Mountain Pine Beetle Response

Forest Governance and Climate Change in Driving Native Insect Outbreaks


Cassandra Moseley, Director-Ecosystem Workforce Program, Research Professor - Institute for a Sustainable Environment, and Senior Associate Vice President for Research and Innovation, University of Oregon

Project Researchers

Heidi Huber-Stearns, Assistant Research Professor, Associate Director - Ecosystem Workforce Program and Director- Institute for a Sustainable Environment, University of Oregon

Michael France Nelson, Postdoctoral Scholar, Ecosystem Workforce Program, University of Oregon

Jesse Abrams, Assistant Professor of Natural Resource Policy and Sustainability, University of Georgia

Chris Bone, Assistant Professor of Geography, University of Victoria

Mark Altaweel (ADD LINK), Reader in Near East Archaeology, Institute of Archaeology, University College of London

Michelle Steen-Adams, Affiliate Forest Social Scientist, US Forest Service Pacific Northwest Research Station

Emily Jane Davis, Assistant Professor and Extension Specialist, Oregon State University and Associate Director and OSU Lead-Ecosystem Workforce Program


This is a National Science Foundation-funded research project studying drivers, governance responses, and social-ecological feedbacks associated with Mountain Pine Beetle (Dendroctonus ponderosae) outbreaks on national forestlands in the western US. The project includes case studies of national forests and surrounding landscapes affected by Mountain Pine Beetle outbreaks as well as construction of an agent-based model that integrates forest conditions, climatic variables, and management decision-making. The case studies of national forests and surrounding communities come from Colorado, Montana, South Dakota, Washington, and Wyoming. The project has the goal of better understanding the ways that social and ecological variables interact in complex ways to both affect forest conditions (and therefore Mountain Pine Beetle susceptibility) and socio-political responses that take the form of formal or informal changes to forest governance and management practices.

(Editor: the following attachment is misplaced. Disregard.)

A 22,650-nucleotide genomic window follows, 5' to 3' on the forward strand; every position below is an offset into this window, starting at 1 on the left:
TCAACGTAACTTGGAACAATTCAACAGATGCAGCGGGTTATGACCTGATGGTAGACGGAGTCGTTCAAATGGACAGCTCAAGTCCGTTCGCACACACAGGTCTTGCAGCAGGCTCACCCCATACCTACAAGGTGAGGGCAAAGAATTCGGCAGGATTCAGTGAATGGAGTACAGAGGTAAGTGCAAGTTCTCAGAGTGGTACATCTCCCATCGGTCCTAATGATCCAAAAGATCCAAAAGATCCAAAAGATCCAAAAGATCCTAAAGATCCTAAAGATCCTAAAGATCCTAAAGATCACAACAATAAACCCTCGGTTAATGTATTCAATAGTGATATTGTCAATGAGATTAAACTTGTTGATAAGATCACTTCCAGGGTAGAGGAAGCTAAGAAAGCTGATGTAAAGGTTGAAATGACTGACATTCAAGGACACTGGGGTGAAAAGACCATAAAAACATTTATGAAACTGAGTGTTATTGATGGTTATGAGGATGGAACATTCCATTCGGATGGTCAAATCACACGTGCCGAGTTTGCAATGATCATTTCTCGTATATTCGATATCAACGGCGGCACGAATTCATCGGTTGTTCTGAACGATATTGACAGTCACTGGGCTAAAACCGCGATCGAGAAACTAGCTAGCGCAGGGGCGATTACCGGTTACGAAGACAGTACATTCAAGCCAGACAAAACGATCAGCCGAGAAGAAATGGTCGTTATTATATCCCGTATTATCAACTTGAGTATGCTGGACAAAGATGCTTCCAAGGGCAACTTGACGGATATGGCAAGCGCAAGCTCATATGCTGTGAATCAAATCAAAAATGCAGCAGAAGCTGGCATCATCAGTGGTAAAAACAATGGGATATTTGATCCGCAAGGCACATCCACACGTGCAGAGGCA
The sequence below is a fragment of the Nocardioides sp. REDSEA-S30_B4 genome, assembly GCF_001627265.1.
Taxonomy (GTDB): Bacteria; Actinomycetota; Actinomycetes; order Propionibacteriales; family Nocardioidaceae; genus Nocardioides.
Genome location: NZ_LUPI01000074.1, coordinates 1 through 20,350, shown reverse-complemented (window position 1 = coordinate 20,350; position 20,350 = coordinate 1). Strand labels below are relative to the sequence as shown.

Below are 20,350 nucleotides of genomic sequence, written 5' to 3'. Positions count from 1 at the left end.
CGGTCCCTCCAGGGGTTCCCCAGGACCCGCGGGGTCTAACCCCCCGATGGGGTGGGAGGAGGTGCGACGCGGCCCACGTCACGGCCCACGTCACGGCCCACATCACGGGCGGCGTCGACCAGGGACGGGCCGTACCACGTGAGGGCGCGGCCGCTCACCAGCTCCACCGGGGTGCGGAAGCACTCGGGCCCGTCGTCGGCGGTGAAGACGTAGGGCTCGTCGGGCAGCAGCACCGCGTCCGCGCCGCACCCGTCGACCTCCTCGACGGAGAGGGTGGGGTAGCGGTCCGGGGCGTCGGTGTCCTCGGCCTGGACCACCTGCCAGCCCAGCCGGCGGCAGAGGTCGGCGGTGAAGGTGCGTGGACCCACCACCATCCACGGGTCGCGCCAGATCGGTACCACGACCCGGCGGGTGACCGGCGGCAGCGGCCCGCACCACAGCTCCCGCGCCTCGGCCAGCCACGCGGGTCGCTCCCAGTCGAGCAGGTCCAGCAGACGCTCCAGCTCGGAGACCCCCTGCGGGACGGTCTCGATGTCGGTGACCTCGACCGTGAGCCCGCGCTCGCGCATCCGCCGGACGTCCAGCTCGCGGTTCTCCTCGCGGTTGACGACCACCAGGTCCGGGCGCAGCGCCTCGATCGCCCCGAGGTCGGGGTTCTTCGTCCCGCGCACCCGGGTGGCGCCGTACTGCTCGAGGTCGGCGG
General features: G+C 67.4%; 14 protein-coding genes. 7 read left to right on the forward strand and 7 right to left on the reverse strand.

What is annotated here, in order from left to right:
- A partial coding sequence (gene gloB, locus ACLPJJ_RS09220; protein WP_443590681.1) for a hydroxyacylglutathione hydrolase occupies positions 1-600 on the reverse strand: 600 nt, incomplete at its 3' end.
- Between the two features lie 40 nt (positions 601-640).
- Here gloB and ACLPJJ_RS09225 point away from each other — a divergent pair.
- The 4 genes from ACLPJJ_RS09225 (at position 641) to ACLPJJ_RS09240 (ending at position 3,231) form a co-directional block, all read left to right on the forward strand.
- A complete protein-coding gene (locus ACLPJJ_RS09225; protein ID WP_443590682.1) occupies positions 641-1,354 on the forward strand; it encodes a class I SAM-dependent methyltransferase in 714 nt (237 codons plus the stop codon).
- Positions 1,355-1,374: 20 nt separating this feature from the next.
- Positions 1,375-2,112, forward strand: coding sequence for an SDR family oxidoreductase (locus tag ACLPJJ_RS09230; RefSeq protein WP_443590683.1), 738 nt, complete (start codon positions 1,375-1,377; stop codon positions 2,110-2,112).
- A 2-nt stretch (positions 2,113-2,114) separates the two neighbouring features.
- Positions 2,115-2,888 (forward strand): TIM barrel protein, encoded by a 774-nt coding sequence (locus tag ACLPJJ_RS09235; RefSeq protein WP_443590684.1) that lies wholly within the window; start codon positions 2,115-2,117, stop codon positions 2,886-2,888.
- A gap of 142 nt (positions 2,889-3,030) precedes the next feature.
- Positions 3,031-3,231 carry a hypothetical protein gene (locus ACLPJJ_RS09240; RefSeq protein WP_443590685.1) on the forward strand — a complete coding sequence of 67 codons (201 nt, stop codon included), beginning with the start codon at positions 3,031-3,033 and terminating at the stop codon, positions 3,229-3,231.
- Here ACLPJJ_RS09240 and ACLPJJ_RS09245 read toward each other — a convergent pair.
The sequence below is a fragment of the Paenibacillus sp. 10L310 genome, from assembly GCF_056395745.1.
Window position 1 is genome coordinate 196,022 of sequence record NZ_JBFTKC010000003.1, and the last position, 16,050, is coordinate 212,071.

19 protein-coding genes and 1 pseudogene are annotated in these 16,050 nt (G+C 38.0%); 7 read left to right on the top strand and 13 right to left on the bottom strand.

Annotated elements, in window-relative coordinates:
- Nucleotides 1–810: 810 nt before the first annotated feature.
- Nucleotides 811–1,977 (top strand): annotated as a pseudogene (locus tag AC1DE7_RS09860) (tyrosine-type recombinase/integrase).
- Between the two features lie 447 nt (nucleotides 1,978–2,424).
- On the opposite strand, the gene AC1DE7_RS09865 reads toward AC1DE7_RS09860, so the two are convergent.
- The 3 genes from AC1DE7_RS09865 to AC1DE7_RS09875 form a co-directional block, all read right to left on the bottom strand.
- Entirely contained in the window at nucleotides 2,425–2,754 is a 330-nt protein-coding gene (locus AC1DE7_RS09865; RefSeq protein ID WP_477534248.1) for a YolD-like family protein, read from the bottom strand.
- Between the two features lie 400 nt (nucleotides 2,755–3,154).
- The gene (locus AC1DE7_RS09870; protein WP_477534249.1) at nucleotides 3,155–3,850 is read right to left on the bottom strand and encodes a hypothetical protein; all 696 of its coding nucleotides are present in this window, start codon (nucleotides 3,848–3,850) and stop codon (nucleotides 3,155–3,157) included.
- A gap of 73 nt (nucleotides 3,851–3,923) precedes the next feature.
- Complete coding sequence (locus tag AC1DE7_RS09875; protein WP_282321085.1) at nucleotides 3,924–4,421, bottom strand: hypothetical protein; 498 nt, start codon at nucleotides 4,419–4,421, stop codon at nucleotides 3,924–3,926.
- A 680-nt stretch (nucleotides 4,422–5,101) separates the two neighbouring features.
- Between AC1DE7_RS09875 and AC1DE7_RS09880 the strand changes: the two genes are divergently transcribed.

Management Responses to Mountain Pine Beetle Infestations on National Forestland in the Western US

Project Publications

Scientific Manuscripts

Steen-Adams, M.M., Abrams, J.B., Huber-Stearns, H.R., Moseley, C., Bone, C. 2020. Local-level transitions toward network governance within the U.S. Forest Service: A case study of mountain pine beetle epidemic from Colorado, USA, Forest Policy and Economics, 118:102204,

Gandhi, K. J., Campbell, F., & Abrams, J. (2019). Current Status of Forest Health Policy in the United States. Insects, 10(4), 106.

Altaweel, M., Bone, C., & Abrams, J. (2019). Documents as data: A content analysis and topic modeling approach for analyzing responses to ecological disturbances. Ecological Informatics, 51, 82-95.

Abrams, J., Huber-Stearns, H., Palmerin, M. L., Bone, C., Nelson, M. F., Bixler, R. P., & Moseley, C. (2018). Does policy respond to environmental change events? An analysis of Mountain Pine Beetle outbreaks in the Western United States. Environmental Science & Policy, 90, 102-109.

Nelson, M. F., Murphy, J. T., Bone, C., & Altaweel, M. (2018). Cyclic epidemics, population crashes, and irregular eruptions in simulated populations of the mountain pine beetle, Dendroctonus ponderosae. Ecological Complexity, 36, 218-229.

Abrams, J. B.; Huber-Stearns, H. R., Bone, C.; Grummon, C. A.; & Moseley, C. (2017). Adaptation to a landscape-scale mountain pine beetle epidemic in the era of networked governance: The enduring importance of bureaucratic institutions. Ecology and Society, 22(4), 22.

Bone, C., Moseley, C., Vinyeta, K., & Bixler, R. P. (2016). Employing resilience in the United States Forest Service. Land Use Policy, 52, 430-438.

Policy and Practitioner Publications

Briefing Paper

Strategies for Addressing Mountain Pine Beetle Outbreaks on National Forests

Working Paper

Regional Approaches to Addressing the Mountain Pine Beetle Outbreak on US Forest Service Lands